Testament to NAD power


While I don't necessarily want this to become too much of NAD board, I thought it might be interesting to relate my own experience as a good measure of NAD's power capabilities.
Some years ago, when I was in college, I put together a dorm room system consisting of NAD's lowest end stereo receiver (the 7220PE, rated only 20WPC), Boston Acoustics A40 bookshelf speakers, and a 15" passive subwoofer wired in series ahead of the Boston's. The sub itself was rated at 4ohm resistance, and then the Boston load was on top of that.
Despite these requirements, I was able to push very high sound levels without any clipping or distortion issues. It was quite impressive for a "20WPC" amp. When I tried to run the same speaker setup with my father's mid-level Yamaha receiver, it gagged immediately.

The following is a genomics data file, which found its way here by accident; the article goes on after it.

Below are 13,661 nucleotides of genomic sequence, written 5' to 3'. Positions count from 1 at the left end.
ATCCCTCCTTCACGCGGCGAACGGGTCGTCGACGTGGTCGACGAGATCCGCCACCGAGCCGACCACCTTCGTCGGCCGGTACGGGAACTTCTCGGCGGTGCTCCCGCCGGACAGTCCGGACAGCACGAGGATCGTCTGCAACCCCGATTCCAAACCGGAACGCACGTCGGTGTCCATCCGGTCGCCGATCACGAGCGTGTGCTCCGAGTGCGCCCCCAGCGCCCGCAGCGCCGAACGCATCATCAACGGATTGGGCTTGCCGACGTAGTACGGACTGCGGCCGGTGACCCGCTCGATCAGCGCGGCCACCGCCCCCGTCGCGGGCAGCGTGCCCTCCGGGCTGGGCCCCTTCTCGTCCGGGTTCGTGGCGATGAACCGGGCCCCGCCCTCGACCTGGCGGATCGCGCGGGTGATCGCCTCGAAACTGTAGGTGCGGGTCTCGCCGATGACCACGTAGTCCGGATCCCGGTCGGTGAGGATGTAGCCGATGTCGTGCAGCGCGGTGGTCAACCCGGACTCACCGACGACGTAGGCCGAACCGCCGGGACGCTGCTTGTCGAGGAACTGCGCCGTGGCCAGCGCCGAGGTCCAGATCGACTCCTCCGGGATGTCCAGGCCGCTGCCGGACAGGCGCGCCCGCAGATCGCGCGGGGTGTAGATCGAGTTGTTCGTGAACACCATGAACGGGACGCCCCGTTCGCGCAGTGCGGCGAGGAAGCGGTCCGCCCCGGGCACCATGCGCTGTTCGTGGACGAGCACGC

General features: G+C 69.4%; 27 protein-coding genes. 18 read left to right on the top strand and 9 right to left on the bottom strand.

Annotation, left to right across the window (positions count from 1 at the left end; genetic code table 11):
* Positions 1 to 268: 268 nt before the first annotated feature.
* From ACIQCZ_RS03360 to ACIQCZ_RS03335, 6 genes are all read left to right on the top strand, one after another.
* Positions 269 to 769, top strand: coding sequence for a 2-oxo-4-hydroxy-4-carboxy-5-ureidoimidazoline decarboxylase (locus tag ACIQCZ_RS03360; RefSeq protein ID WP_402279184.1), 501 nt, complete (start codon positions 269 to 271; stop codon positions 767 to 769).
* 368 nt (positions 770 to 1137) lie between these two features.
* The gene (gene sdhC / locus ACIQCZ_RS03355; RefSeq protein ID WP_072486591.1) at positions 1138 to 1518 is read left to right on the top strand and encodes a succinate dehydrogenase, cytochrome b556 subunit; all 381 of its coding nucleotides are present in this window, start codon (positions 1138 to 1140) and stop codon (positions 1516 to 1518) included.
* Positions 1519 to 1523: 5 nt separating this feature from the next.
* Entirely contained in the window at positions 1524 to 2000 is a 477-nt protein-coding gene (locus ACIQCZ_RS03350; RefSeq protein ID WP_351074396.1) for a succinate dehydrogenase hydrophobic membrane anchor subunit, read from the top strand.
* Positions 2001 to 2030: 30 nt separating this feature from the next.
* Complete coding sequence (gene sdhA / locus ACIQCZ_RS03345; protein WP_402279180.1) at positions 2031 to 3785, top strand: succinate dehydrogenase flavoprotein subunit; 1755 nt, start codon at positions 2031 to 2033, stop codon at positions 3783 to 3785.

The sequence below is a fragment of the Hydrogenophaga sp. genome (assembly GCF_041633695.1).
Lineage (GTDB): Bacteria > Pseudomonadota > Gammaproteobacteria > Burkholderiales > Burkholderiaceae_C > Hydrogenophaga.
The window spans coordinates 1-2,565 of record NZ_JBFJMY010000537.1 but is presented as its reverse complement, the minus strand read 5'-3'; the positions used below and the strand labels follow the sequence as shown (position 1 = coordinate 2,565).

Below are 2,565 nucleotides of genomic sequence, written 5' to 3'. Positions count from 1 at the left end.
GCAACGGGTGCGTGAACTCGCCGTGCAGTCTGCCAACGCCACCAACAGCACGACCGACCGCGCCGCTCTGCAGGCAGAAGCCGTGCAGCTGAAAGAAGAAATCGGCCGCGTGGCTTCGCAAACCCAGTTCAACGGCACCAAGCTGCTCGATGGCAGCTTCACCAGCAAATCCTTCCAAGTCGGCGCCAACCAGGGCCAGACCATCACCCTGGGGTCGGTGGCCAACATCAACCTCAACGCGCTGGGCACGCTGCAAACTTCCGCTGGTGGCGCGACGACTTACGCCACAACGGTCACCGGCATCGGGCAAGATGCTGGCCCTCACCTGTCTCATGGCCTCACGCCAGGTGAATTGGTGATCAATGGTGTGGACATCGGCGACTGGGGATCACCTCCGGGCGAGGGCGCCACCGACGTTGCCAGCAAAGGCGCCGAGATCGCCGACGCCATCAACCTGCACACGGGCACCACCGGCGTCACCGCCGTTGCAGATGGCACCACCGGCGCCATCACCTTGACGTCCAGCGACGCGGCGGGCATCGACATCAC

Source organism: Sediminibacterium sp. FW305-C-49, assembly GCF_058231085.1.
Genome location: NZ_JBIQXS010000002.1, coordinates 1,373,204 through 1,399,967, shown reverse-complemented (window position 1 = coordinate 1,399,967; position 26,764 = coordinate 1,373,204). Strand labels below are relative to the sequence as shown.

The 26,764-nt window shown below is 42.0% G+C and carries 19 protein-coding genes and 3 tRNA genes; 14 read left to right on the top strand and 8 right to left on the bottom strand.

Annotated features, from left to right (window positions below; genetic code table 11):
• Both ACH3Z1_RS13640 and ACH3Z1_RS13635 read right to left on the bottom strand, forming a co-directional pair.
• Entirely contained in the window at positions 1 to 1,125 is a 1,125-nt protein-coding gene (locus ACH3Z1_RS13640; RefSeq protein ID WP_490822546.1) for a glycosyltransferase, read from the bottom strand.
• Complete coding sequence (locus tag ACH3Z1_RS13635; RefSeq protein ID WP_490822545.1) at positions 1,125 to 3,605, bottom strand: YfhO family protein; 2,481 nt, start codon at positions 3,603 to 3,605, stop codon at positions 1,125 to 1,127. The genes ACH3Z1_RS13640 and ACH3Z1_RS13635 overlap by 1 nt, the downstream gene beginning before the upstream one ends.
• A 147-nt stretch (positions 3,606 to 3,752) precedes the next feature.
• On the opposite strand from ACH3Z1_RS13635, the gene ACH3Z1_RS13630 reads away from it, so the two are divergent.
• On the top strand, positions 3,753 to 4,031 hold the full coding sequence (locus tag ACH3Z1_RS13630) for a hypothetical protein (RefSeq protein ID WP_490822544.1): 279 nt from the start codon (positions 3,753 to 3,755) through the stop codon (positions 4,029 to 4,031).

I owned the NAD for 8 years, and only ever had one problem with it, when the capacitor that retained the station presets went out. It was replaced immediately and quickly by the local dealer. I was very happy with it and would not hesitate to buy another.

I had a similar experience with a "20 Wpc" Proton 907 receiver. Years later Stereo Review showed that it put out 100 Wpc...

High Current, high dynamic headroom, soft-clipping, < 8 ohm switch and a good tuner. What a great receiver. Like having a $200 Carver.
« Previous Thread Next Thread »

Main Forums

Today's Posts

Forum Help

Follow Us